U.S. consumers can now purchase an unlocked iPhone 6 or 6 Plus, meaning the phone is not linked to any one cellular provider.
What Apple gets out of the deal is two fold, according to Rajeev Chand, managing director and head of research at investment banking firm Rutberg & Company.
"The Apple objective is to give maximum amount of choice to consumers and it allows Apple to free itself from operators," Chand said.
For consumers, the main benefits are being able to use a local carrier when traveling abroad instead of paying international roaming charges. It also means avoiding early termination fees as you would with an annual, traditional contract. Other than that, the pricing plans with carriers remain the same.
Apple will sell the unlocked phones for prices ranging from $649 to $949, depending on screen size and storage space. Locked iPhone 6s start at $199.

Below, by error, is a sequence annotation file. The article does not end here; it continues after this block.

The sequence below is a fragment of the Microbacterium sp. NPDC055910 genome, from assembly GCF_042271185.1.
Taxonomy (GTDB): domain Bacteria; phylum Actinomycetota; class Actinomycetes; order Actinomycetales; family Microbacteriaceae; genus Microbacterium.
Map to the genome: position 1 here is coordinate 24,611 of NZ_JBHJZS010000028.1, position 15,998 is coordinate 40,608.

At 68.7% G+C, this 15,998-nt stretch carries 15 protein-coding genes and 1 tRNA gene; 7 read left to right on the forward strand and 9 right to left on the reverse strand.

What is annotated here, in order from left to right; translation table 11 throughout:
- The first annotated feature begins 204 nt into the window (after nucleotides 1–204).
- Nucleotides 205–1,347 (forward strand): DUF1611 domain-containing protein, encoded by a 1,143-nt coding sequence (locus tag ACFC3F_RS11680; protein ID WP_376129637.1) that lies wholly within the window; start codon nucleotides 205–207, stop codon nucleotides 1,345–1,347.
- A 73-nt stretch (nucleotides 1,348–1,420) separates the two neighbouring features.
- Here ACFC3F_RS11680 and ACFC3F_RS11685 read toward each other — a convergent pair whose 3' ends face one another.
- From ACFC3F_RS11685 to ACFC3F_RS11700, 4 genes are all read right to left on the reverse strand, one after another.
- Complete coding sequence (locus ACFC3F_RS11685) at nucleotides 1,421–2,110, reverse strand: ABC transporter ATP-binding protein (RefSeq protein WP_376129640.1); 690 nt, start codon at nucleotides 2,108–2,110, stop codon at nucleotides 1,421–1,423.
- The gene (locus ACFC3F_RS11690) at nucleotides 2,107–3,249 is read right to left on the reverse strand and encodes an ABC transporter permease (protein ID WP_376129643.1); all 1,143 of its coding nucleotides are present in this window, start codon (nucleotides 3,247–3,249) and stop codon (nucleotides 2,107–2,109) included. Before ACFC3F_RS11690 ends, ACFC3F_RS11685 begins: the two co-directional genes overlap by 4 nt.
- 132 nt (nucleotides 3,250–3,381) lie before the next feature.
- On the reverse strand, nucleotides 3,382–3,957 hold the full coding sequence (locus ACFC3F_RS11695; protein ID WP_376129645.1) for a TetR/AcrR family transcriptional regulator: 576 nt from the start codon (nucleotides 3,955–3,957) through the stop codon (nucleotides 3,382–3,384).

It's not the first such move by Apple. A few months after launching the iPhone 5, it released unlocked versions.
"It could be that Apple still sells iPhones in partnership with and wants to keep that relationship healthy," Chand said.
The long-term concern for carriers like Verizon, AT&T and T-Mobile would be if Apple installed soft SIM-cards, which are not linked to specific carriers. Such an arrangement would mean a consumer would be able to switch to a carrier with a better plan, and that could set off a pricing war over service plans, Chand said.